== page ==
Educational Aftershocks for Syrian Refugees in Lebanon

by Sarah E. Parkinson | published September 7, 2014 - 12:57pm

More than 50 percent of Syrian refugees living in Lebanon are 17 or younger. Back home the great majority of them were in school. But youth who try to continue their education in Lebanon face social, economic and bureaucratic obstacles. The cost can be so steep that their parents may opt to keep them at home. There is a lengthy wait list to attend Lebanese public schools, which are soliciting outside donations to pay teachers and other staff for a second shift made up of refugee children.

The Sociologist Has Left the Building

by Kevan Harris
published in MER270

“Here in Iran, Professor Wallerstein, you are a dangerous man.” So an adviser of President Hassan Rouhani counseled the 83-year old sociologist, and he was correct. It was March, and Immanuel Wallerstein had just arrived for a three-city lecture tour. It was as if the Islamic Republic had granted a visa to Elvis Presley.

China's Strategic Middle Eastern Languages

by Haiyun Ma , I-wei Jennifer Chang
published in MER270

Though the People’s Republic of China has extensive commercial ties in the Middle East, its three strategic partners in the region are Saudi Arabia, Iran and Turkey. It is not surprising, therefore, that the major Middle Eastern language programs in China today are Arabic, Persian and Turkish. The growth of Middle Eastern language and area studies in China has tracked with the changes in the political ties of the People’s Republic to the region.

Muslim Activist Encounters in Meiji Japan

by Shuang Wen
published in MER270

As one of the political, commercial and intellectual centers of Asia, Japan at the turn of the twentieth century was an important arena for the intersection of ideas about modernism, nationalism and anti-colonial politics. Though Cairo, Istanbul and Mecca had long been the capitals of scholarship and cross-cultural interaction in the Islamic world, Meiji-era Japan was a site of key encounters between Muslims from China, South Asia, Central Asia and the Middle East. Drawn together by a common interest in Islamic revival and nation building that transcended linguistic and cultural differences, these activists established various Muslim organizations in Japan and saw Islam as a way to unify Asian peoples.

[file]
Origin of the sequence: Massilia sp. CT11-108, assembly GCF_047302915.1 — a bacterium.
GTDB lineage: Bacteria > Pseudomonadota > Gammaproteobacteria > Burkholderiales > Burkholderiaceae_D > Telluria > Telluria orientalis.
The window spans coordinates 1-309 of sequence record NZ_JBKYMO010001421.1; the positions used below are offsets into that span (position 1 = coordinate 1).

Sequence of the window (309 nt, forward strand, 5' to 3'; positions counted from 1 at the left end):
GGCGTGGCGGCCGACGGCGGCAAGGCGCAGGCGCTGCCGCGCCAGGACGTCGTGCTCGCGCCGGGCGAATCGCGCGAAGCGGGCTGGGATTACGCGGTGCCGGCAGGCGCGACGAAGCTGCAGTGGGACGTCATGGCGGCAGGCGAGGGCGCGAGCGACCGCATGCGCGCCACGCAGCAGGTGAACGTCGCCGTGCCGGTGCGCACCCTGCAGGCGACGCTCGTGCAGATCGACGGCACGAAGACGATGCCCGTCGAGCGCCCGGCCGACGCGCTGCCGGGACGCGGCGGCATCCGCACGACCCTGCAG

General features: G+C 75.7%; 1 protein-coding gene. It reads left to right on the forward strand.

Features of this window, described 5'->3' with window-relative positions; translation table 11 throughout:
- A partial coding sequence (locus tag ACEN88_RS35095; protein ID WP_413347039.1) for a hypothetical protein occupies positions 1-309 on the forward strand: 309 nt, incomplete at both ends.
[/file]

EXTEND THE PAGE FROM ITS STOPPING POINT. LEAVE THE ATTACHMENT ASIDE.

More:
The Battle Over Higher Education in Iran

by Mohammad Ali Kadivar | published February 20, 2014

The educated middle class that played an influential role in electing Hassan Rouhani to the Iranian presidency in June 2013 is anxious to see his promises of “prudence and hope” fulfilled. One area that Rouhani’s administration is expected to reform is higher education, which was targeted for political and intellectual purges under the hardline conservative administrations of Mahmoud Ahmadinejad.

Memories of a Sentimental Education

by Michael Gilsenan
published in MER130

I was supposed to set an example. Voluntary Service Overseas was in its second year in 1959 and two of us were here on a pound a week plus keep, to be examples. Nineteen-year-old examples. A year before university, you’ll have a wonderful experience. It was, too.

The students in Form 2A were not what I expected. To start with, half of them were my age or older, one or two were married and had children back in the protectorates, some were even taller than I -- six feet, two inches from Eastbourne, Sussex. From Eastbourne Grammar School to Aden College.

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Breaking Point

The Crisis of Syrian Refugees in Lebanon

by Omar S. Dahi | published September 25, 2013

One of the many plot lines lost in the summertime discussions of a US strike on Syria is the pace of refugee movement out of the country. As it stands, the refugee crisis is overwhelming and likely to stay that way. Another external military intervention would further accelerate the mass flight and exacerbate what is already a humanitarian emergency.

Graham-Brown, Education, Repression and Liberation

by Munir Fasheh
published in MER136

Sarah Graham-Brown, Education, Repression and Liberation: Palestinians (London: World University Service, 1984).

“Whenever I hear the word culture,” said an occupying officer during the Spanish conquest of South America, “I pull out my gun.” Foreign invaders are often quick on the trigger, and quick to assert their “superior” culture. Indigenous culture, after all, is a rallying point for popular resistance. What the invaders cannot suppress outright, they try to ignore, belittle, distort and dehumanize.

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A Separation at Iranian Universities

by Nazanin Shahrokni , Parastou Dokouhaki | published October 18, 2012

On August 6, with the new academic year approaching, the government-backed Mehr News Agency in Iran posted a bulletin that 36 universities in the country had excluded women from 77 fields of study. The reported restrictions aroused something of an international uproar.

The National Islamic Front and the Politics of Education

by Ali Abdalla Abbas
published in MER172

In a country like Sudan, those with access to education become the object of intense competition on the part of political parties of all stripes, especially those with no traditional base of support. Secondary schools and especially universities become the hunting ground -- and sometimes the killing ground -- for groups whose success on campus represents a shortcut to political hegemony in the country. Whatever the nature of their rhetoric about “the people,” these parties rely on elites, recalling the crucial role that the Graduates Congress played in Sudan’s struggle for independence. Sections of the elite were again instrumental in toppling military regimes in October 1964 and April 1985. [1]